Web Exclusive
A look at the difficulties states encounter in assessing district-level GDP

Topics Coronavirus | GSDP

Illustration: Ajay Mohanty
Jabalpur in Madhya Pradesh is a red zone in terms of the Covid-19 spread. Assessing the district in terms of its contribution to the gross state domestic product (GSDP) or the national economy becomes extremely difficult. 

Not all states come out with district-wise GDP. In fact, granular GDP data faces problems in the sense that states do not even have robust GSDP data, let alone district-wise numbers.

Former chief statistician Pronab Sen says there are number of issues in estimation even of gross state domestic product (GSDP).

First of all, very few states participate in collection of index of industrial product (IIP) data. As such they mainly rely on Central IIP, Sen says.

Secondly, although states do participate in the National Sample Survey (NSS) on unincorporated enterprises, they don’t process the data, says Sen, who is now programme director for the India programme of the International Growth Centre.

"There's a huge difference between the Central and state samples. Clearly the field investigators from states are not doing their job properly. The net result is that states have very foggy idea about what is happening within their boundaries, and even lesser within districts," he says.

So, when states compute GDP, they use Central data and extrapolate it to their individual proportions. States proportions are arrived at by using central data on IIP, and unincorporated enterprises state-wise.

"If you depend on Central level data, its samples are not large enough to give you estimates at the district level. The Central sample is small. It is representative at the national level and reasonably representative at the state level, but not at sub-state level. It is completely unreliable at the district level," says Sen.

That is why states are supposed to do matching samples. If they do those properly, states will have enough data to estimate district level GDP. Without that, it can’t be done, he says.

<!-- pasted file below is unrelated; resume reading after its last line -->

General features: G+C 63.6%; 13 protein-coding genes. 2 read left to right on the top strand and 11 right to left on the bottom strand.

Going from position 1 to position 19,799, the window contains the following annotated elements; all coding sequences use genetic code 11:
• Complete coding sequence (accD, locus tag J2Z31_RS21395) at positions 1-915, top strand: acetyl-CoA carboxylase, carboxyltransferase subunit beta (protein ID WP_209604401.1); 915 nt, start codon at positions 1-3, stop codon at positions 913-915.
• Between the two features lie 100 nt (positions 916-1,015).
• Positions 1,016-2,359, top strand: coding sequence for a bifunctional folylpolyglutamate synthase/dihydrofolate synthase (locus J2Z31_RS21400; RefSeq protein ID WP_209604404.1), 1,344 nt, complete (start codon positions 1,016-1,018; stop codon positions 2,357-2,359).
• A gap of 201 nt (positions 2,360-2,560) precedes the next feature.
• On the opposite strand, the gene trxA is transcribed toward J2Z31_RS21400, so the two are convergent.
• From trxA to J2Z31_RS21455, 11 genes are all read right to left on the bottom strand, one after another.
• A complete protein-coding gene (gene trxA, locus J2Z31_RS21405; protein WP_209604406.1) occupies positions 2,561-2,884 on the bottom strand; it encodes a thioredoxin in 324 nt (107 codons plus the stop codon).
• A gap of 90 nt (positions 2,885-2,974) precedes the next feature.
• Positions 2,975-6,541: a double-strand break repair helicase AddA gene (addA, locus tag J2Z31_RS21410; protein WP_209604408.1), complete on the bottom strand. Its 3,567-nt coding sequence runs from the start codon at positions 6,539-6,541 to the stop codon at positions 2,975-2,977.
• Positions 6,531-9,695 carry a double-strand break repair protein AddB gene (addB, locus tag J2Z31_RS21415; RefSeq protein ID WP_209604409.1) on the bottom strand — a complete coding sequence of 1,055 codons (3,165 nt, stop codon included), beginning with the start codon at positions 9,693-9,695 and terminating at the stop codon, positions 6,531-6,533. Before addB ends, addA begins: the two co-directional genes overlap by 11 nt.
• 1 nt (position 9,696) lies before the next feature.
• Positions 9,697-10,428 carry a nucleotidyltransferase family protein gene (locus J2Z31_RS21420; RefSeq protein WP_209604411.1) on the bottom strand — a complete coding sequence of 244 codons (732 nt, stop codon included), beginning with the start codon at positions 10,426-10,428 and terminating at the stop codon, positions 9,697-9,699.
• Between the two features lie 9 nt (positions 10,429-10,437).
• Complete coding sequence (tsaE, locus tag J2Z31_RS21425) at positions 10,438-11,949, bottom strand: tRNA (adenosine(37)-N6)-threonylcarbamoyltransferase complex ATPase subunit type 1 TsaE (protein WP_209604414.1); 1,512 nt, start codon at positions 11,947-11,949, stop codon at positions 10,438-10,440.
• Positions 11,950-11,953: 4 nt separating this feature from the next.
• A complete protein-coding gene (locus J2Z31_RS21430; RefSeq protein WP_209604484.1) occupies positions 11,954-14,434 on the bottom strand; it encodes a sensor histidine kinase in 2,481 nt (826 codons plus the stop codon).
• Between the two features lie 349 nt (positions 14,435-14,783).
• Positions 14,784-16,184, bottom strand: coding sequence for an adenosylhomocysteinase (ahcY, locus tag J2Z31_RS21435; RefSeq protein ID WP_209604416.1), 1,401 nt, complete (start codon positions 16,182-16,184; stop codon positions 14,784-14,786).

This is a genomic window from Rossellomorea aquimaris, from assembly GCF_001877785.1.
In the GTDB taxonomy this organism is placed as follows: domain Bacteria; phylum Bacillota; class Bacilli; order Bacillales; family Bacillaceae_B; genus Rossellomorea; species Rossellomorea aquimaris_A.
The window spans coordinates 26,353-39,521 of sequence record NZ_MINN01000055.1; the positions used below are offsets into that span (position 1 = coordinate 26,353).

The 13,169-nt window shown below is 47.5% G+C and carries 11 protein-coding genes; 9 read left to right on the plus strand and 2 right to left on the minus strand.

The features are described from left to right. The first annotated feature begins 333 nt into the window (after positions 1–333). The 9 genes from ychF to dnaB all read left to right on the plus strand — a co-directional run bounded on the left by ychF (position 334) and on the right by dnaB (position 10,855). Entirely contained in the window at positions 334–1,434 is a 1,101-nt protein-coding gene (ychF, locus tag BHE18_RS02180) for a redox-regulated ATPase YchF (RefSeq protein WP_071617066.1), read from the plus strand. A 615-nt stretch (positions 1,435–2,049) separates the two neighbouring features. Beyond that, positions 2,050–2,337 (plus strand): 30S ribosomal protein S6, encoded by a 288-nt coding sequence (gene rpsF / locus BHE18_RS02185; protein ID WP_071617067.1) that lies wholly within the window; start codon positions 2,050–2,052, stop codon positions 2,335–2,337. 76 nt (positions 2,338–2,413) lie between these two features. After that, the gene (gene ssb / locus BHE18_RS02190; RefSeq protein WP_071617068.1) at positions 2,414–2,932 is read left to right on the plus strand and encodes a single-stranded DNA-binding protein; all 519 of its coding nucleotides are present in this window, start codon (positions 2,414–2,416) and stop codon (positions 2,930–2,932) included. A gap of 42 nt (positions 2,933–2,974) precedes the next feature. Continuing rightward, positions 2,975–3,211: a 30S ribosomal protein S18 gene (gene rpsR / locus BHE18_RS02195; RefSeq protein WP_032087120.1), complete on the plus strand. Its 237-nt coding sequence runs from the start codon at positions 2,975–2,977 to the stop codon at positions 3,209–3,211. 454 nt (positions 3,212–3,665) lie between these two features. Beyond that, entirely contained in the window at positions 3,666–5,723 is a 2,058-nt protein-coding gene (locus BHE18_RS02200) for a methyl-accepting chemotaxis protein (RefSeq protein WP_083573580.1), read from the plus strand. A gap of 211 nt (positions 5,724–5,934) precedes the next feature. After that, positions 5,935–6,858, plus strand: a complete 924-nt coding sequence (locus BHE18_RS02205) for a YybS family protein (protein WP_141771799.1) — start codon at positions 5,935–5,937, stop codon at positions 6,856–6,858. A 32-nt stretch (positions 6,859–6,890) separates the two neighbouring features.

A former official at the ministry of statistics and programme implementation (MoSPI) says states have to rely on central data on corporate earnings but these are available at the national level as the corporate is an all-India entity.

The National Statistics Office (NSO) allocates these earnings to states on the basis of employment data of the organized sector. It is also possible for them to get data on manufacturing state-wise through annual survey of industries (ASI) data.

He said computing district level GDP is more complicated because you have to do further level of allocation. Many data is not available district-wise. For instance, IIP data is not available district wise, as also employment data.

Central samples are not very robust to give you reliable data at the disaggregated level, they can give you data but these are very coarse estimates, he said. 

Indicus Analytics used to come out with district level GDP and did this work for ten years, but it stopped doing so in 2016.

Laveesh Bhandari of Indicus Analytics said," "(It is) impossible to do now properly as many data sources such as NSS employment and consumption surveys are not released."

The ministry of statistics and programme implementation (MOSPI) had in November last year decided “not to release the Consumer Expenditure Survey (CES) results of 2017-2018” in view of “data

quality issues”.

The survey showed that inflation-adjusted average monthly per capita expenditure (MPCE) declined by 3.7 per cent in the country between 2011-12 and 2017-18, a first in four decades. The decline came because of an 8.8 per cent decline in rural MPCE even as urban MPCE increased by 2 per cent.

Earlier, the ministry had also withheld the NSSO (now NSS) report on unemployment. The report showed that the unemployment rate stood at 45-year high of 6.1 per cent during 2017-18. The report was later released by the ministry.

It is not that none of the states come  out with district  level  GDP data. Many  states such as Maharashtra,  Karnataka, Kerala, Uttar Pradesh, Odisha, Rajasthan do.

For instance Mumbai, which is a red zone in Maharashtra, had gross value added at current prices to the extent of Rs 4.59 trillion in 2018-19. This represented 20 per cent of Maharashtra's GVA at Rs 22.95 trillion and 2.7 per cent of national GVA at Rs 171.4 trillion.


Business Standard is now on Telegram.
For insightful reports and views on business, markets, politics and other issues, subscribe to our official Telegram channel